Money is not the only problem with this promising water purification method. There is a huge environmental catch as well. After extracting this salt and other minerals from the seawater, this salt should be removed safely. The resultant solution rich with salt and minerals is called “brine”. This brine has an extremely high concentration of salt which can be harmful to ocean creatures and ecosystems near oceans such as mangroves and corals. And this highly saturated solution can be harmful to marine life as well. Therefore, these two factors, money, and brine production as a by-product have become the main evil to promote this technology to grow and spread, which is obviously stopping us to have more fresh and clean water.
Brine is the ultimate price of desalination. Brine is the remainder after the freshwater is taken out from the seawater. . The world produces nearly 96 million m3 of freshwater through desalination plants across the world per day while producing 140 million m3 of brine in a single day. Currently, there is no proper way to dispose of this byproduct. All the studies and surveys done have proven that the fact that desalination will be the next breakthrough in the water purification industry. The growth and potential of this industry are big and rewarding as well. But the price will have to be paid. Since there is no proper way of disposing of brine, there will be a huge environmental issue arising from this. When desalination technologies are developing rapidly going on par with all the industrial and emotional demands, environmental safety should go parallel with that too.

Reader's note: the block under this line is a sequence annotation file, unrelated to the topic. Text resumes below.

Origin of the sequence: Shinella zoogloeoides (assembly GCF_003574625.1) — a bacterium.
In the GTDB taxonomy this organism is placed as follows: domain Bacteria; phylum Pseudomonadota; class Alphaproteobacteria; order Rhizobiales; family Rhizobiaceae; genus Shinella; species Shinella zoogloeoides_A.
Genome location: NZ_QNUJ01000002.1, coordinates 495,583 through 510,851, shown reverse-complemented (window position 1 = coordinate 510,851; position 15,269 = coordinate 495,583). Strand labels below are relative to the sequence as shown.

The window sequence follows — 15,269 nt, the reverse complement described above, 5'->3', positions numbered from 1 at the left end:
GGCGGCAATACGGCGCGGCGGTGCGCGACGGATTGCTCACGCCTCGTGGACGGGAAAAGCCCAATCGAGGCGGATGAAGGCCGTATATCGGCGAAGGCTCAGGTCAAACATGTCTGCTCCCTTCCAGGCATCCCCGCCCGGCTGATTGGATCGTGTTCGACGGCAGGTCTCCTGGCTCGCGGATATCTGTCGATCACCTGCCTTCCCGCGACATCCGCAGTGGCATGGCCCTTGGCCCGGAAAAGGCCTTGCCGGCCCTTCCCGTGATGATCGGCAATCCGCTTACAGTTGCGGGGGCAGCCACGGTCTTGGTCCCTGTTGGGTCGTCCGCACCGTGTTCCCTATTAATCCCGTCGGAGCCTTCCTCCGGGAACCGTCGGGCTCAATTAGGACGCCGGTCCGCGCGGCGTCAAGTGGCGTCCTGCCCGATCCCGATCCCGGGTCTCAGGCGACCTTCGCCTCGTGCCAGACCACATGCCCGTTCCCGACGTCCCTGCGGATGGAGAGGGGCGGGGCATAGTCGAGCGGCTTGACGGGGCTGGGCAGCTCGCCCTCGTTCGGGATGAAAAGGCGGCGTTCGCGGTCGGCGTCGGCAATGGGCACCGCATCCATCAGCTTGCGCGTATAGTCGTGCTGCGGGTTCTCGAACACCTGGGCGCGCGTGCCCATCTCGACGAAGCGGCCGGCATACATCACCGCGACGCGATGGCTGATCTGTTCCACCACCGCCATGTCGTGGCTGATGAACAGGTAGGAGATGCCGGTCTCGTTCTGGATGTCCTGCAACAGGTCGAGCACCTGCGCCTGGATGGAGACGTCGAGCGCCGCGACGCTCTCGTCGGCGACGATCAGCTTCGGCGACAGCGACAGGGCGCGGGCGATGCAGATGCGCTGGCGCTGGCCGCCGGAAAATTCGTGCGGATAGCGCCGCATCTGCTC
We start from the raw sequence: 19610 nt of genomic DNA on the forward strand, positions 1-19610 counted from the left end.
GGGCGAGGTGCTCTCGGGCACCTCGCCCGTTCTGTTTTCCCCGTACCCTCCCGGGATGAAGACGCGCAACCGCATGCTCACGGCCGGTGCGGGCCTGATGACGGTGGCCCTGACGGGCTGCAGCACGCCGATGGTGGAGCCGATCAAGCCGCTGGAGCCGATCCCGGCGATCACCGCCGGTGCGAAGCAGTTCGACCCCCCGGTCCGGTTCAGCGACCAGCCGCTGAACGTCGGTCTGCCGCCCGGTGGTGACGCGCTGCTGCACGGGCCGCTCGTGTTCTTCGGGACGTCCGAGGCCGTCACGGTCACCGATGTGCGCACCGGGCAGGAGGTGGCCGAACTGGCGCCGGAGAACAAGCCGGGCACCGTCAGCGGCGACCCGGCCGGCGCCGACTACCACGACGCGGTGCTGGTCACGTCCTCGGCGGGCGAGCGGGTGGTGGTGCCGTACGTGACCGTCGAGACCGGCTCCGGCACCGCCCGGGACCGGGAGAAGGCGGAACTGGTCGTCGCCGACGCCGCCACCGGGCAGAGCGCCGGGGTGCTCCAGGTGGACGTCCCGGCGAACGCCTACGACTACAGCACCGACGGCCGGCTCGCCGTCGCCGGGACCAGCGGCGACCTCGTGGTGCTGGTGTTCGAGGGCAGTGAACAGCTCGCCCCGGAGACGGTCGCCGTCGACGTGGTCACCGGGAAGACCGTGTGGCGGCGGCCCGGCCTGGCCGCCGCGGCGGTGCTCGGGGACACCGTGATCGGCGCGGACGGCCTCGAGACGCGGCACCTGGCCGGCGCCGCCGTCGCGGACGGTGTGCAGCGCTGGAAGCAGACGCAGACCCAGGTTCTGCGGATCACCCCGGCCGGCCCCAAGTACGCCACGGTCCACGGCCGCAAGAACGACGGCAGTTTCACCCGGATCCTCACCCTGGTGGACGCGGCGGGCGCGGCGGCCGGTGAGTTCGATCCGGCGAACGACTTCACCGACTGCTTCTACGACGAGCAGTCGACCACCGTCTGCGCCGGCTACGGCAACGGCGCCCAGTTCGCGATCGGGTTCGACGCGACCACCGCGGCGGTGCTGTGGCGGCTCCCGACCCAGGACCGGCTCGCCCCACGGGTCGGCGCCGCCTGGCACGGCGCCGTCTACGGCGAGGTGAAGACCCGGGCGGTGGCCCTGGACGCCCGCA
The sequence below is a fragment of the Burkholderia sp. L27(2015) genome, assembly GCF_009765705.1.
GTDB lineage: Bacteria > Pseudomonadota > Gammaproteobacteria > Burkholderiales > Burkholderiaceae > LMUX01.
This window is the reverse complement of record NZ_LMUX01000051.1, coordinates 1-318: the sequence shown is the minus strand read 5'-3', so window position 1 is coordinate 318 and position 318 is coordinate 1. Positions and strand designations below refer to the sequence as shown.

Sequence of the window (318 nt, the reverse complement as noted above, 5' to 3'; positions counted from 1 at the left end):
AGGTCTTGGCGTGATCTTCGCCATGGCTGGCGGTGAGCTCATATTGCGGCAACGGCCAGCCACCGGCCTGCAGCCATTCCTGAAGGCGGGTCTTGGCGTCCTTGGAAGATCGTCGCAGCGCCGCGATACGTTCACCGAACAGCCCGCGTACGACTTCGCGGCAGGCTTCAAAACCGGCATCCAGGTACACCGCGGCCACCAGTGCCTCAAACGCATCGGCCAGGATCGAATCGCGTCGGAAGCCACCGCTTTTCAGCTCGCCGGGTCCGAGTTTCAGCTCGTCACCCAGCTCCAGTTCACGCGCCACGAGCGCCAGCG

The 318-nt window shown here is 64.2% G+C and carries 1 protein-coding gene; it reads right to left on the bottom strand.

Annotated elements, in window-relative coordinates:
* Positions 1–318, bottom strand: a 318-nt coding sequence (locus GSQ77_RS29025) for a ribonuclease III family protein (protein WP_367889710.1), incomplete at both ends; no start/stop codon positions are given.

We will be able to use the mighty oceans as our ultimate resource of water very soon with more economically viable and environmentally sustainable methods. It’s almost time to drink the sea. My fingers are crossed…
Fun fact: Mother Nature has made this expensive desalination free and reliable. This same desalination process is happening in the water cycle. The sun evaporates the seawater and returns the freshwater by rain. This is literally what happens in thermal desalination plants.
Written by: Samuditha Saradindu